1 - Balanced Eggs - Does anyone remember being taught in Driver's Ed to remove and tighten lug nuts opposite each other when changing a tire? I do. And for some reason, that logic and the notion of balance led to my Egg Removal System. I start by taking one of the outer eggs out. The second egg to be removed is the one opposite the now empty spot at the other end of the container. This results in a nicely balanced egg carton.
My husband on the other hand, seems to thrive on the precariousness of chaos. He takes eggs haphazardly from random locations in the carton. Sometimes, he removes all of the center eggs. This isn't too bad because at least the container remains balanced. However, other times, I have picked up the carton only to have it tilt dangerously under the weight of the remaining eggs all being on one side. If I were a more suspicious person, I might even think his pattern wasn't random at all, but part of some master plan designed to make me crazy, even though he insists that 'this is the way we do it on Earth'.
|This is madness!|
2 - FIFO vs LIFO - The most important principle in my kitchen. When I first began shouting FIFO at my husband, he accused me of speaking in my alien tongue, and it took me some time to realize that I must have learned the principles of FIFO and LIFO in economics courses I took in college. Apparently, they don't teach that in standard high school educations (a glaring oversight in my humble obsessive compulsive opinion).
FIFO (First in first out) ensures that I will not have to engage in one of those horrid sessions where I end up discarding food items that somehow expired before we even bought our current home. My husband's LIFO (last in first out) system means that he will always be using our freshest ingredients, which might sound like a good thing but actually brings wastefulness to new heights. My obsessive compulsive stocking up plan directly clashes with his LIFO plan. More battles have been fought over FIFO/LIFO than I care to recount.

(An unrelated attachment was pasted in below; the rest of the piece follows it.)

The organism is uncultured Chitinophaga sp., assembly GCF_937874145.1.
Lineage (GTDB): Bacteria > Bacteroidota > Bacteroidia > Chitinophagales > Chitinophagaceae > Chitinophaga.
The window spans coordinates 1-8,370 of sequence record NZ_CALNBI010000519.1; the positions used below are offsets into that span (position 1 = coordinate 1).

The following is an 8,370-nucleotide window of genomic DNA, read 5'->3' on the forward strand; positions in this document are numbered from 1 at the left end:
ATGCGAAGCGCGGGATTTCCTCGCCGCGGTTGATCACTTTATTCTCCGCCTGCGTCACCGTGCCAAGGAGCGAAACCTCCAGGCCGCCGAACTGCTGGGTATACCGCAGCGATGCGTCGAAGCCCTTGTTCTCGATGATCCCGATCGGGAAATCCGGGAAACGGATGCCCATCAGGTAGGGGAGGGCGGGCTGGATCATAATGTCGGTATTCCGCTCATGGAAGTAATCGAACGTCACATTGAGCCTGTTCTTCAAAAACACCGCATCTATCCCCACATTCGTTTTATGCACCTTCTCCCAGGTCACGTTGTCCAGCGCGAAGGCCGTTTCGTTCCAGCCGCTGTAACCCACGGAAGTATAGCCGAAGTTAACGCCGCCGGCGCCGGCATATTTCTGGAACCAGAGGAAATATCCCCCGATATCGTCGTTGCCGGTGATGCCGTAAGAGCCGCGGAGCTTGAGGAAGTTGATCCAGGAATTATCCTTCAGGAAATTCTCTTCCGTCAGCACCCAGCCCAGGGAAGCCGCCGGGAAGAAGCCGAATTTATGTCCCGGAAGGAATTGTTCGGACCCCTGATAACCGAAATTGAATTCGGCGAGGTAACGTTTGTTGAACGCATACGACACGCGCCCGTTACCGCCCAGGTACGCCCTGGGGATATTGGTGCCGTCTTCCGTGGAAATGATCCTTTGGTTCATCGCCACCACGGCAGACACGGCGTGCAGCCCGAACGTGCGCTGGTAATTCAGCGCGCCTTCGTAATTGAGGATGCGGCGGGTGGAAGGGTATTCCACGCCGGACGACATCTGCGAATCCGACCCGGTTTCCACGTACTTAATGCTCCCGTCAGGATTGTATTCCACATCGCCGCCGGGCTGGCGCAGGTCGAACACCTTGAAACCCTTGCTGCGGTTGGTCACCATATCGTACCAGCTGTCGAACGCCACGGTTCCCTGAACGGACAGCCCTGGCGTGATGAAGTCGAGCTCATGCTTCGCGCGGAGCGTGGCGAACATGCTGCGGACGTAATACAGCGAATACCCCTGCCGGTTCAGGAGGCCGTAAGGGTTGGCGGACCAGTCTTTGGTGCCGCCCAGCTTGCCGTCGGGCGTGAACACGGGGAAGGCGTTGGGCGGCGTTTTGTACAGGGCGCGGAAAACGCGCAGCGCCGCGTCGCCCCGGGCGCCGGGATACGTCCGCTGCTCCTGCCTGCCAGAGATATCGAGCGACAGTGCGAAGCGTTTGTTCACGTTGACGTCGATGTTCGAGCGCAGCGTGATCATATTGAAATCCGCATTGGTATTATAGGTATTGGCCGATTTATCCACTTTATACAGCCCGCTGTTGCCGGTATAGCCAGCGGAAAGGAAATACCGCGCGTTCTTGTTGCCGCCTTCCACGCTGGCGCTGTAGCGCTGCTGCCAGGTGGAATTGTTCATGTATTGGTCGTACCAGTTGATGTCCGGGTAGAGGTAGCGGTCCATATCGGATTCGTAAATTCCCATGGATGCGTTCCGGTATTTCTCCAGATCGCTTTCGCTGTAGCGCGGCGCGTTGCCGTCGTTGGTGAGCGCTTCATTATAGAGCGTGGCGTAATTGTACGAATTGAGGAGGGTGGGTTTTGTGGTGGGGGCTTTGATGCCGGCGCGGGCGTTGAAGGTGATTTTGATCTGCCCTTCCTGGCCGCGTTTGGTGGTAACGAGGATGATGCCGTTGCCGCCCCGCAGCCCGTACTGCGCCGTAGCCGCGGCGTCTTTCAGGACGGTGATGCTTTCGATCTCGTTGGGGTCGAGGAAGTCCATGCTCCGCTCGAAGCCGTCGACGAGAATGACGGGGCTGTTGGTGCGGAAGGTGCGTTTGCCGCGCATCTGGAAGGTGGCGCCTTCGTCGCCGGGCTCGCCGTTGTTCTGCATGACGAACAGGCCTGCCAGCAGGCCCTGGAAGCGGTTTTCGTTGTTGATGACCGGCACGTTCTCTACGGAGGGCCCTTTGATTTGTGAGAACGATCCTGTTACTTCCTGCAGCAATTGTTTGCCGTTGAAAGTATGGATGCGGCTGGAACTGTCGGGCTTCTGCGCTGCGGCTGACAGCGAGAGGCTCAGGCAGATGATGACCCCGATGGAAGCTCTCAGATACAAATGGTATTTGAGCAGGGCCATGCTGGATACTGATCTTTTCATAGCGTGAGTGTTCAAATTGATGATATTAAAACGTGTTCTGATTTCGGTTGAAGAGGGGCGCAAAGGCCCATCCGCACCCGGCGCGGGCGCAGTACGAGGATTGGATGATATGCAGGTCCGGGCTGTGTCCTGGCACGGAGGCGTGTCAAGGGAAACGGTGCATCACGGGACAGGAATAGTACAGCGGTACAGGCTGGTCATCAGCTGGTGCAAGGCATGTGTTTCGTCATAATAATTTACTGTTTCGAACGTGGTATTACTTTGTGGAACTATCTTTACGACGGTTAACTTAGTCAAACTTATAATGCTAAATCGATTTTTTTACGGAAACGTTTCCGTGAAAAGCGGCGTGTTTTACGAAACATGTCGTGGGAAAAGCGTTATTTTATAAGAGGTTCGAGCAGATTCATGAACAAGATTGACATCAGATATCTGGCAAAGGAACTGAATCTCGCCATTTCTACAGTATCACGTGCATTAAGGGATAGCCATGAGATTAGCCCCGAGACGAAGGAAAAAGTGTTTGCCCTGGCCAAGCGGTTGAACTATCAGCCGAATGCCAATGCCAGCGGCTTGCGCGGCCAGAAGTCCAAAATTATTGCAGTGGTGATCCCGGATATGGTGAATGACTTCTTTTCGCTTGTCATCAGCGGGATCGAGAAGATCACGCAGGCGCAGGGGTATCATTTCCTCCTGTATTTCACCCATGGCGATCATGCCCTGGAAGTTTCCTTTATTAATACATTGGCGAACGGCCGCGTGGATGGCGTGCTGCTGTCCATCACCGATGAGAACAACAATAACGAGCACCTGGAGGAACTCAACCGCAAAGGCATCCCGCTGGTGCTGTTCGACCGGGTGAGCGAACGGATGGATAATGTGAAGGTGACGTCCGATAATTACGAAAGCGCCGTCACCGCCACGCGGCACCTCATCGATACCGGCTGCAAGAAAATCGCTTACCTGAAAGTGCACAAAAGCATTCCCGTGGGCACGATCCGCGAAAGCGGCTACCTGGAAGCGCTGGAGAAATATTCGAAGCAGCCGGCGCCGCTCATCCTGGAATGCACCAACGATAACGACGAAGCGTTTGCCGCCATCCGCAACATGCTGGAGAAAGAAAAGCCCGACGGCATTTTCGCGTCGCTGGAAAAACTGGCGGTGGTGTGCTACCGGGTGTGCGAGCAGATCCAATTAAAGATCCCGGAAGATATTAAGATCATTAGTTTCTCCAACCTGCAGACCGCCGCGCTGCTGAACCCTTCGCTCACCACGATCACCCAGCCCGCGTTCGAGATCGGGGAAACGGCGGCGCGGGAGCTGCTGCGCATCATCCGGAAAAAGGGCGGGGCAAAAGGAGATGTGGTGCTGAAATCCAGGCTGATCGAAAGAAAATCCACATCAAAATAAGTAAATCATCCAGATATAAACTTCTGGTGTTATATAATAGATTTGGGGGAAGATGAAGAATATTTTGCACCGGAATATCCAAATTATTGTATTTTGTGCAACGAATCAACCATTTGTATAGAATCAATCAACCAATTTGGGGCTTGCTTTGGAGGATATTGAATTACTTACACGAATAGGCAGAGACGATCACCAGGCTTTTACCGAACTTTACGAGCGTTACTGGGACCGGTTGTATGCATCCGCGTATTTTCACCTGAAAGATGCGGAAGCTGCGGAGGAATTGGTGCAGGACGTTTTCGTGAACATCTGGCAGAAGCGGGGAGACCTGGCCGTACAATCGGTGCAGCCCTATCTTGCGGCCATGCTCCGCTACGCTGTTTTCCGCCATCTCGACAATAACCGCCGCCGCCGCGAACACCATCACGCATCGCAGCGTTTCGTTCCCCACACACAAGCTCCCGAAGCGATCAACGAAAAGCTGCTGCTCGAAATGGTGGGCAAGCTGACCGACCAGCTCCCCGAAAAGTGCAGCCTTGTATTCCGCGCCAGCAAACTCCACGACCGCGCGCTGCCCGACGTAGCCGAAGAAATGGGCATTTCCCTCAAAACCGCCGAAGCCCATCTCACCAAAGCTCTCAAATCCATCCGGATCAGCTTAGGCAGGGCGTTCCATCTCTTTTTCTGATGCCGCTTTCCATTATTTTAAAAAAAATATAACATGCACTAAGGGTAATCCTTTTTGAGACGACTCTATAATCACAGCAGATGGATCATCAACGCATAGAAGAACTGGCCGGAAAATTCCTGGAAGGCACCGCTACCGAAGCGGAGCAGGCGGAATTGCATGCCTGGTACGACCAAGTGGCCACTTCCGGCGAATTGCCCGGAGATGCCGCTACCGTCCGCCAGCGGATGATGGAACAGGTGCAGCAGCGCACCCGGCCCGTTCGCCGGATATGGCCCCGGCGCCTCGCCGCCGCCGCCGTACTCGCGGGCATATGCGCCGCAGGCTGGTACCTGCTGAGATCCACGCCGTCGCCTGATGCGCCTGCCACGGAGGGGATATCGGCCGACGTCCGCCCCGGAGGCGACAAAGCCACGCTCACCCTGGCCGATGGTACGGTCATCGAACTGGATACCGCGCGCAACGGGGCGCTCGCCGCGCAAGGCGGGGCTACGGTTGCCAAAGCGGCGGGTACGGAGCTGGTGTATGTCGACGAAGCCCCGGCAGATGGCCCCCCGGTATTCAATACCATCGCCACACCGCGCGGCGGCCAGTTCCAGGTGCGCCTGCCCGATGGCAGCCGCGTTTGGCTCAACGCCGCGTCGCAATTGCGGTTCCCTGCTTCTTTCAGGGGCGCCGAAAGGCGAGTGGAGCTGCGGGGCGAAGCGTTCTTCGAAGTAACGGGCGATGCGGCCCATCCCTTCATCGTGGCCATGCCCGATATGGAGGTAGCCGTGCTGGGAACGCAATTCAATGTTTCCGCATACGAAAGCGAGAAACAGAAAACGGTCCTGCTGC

3 - Manual pre-wash - This brings us to Antoine. Who is Antoine, you ask? He is my dishwasher. No, I don't have a servant, it's the name I gave to the automatic dishwasher (because the perfect man would do dishes, right?) Anyway, Antoine was only named after the TV incident. Let me explain.
A few years ago, we decided it was time to join the 21st Century and buy a digital television. We lugged the old heavy clunker off the TV stand and went to the store. Hubby's eyes glazed over in euphoria as he envisioned himself sitting on the couch watching the latest action flick that starred a marine, a firefighter, and a cop chasing an alien monster through a city in hovercrafts on a screen three times the size of our old clunker. I snapped my fingers to regain his attention and we set about selecting a big screen television. He hugged the box the whole way as we wheeled the big cart through the parking lot to the car, where we realized that the box was too big and clunky to fit in my little Saturn. So we removed the large packaging right there in the parking lot and with a lot of grunting, cursing and 'be carefuls' barely managed to fit the television in the back seat. I drove home while hubby knelt on the floor holding the TV to prevent it from falling into the seats or windows. As I struggled to navigate the mean streets without the benefit of being able to actually see anything in my rearview mirror, I heard him murmuring to the newest member of our household. "What are you doing?" I asked. "I'm telling Gladys that everything will be okay," he replied. (And he thinks I'm the one who's crazy?)